Pennsylvania Urges Schools to Carry Drug That Counteracts Overdoses
By Mary Niederberger
Gov. Tom Wolf today said it is legal for schools to stock and administer the overdose antidote naloxone and encouraged school districts and colleges to do so.
Naloxone is used to reverse the effects of overdoses from heroin and opioid prescription drugs.
The governor made the announcement with the support of state secretary of education Pedro Rivera, secretary of health Karen Murphy and secretary of the Department of Drug and Alcohol Programs Gary Tennis.
Those secretaries sent a letter to the superintendents of the state's 500 public school districts that emphasized their legal ability to store and administer naloxone under Act 139, which was passed in 2014.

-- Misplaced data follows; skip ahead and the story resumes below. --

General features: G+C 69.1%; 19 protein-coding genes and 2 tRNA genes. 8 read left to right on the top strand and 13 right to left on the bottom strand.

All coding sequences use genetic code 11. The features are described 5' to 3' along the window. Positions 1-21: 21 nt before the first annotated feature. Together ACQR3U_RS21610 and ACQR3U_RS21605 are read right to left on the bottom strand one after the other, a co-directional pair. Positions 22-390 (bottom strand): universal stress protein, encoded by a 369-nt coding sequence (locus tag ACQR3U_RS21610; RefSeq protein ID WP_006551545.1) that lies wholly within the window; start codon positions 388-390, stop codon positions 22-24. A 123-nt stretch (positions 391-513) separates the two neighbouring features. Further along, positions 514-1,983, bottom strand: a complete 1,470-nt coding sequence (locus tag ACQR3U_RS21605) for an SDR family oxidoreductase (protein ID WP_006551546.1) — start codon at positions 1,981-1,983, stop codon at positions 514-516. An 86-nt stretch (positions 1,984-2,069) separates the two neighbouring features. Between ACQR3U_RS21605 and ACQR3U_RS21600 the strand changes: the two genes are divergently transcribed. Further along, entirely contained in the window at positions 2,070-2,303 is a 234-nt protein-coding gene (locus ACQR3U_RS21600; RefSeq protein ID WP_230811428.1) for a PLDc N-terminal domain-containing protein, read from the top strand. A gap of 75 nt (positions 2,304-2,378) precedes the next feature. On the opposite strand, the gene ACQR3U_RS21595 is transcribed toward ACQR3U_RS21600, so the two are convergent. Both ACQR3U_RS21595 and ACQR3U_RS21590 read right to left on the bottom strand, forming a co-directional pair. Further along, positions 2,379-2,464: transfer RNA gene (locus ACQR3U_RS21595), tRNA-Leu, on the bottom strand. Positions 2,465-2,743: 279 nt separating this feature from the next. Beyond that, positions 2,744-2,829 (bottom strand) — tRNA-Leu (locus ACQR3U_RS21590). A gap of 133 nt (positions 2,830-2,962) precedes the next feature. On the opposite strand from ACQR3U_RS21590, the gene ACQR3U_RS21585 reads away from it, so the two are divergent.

The decision came as a result of a request from the Yough School District in Herminie to stock the medication, according to the governor's office.
It was determined that permission was not needed under the law and the secretaries noted that in rural areas it could take longer for emergency responders to reach someone experiencing an overdose.
As a result, the secretaries are encouraging all school districts to consider stocking the medication.
The governor's office said state police have saved more than 300 lives with naloxone. Mr. Tennis said it is now time to stock the medication at schools so that staff ranging from college dorm resident advisers to school nurses, can administer it when necessary.
The departments of health and drug and alcohol programs have online training for those who will administer the antidote in schools.
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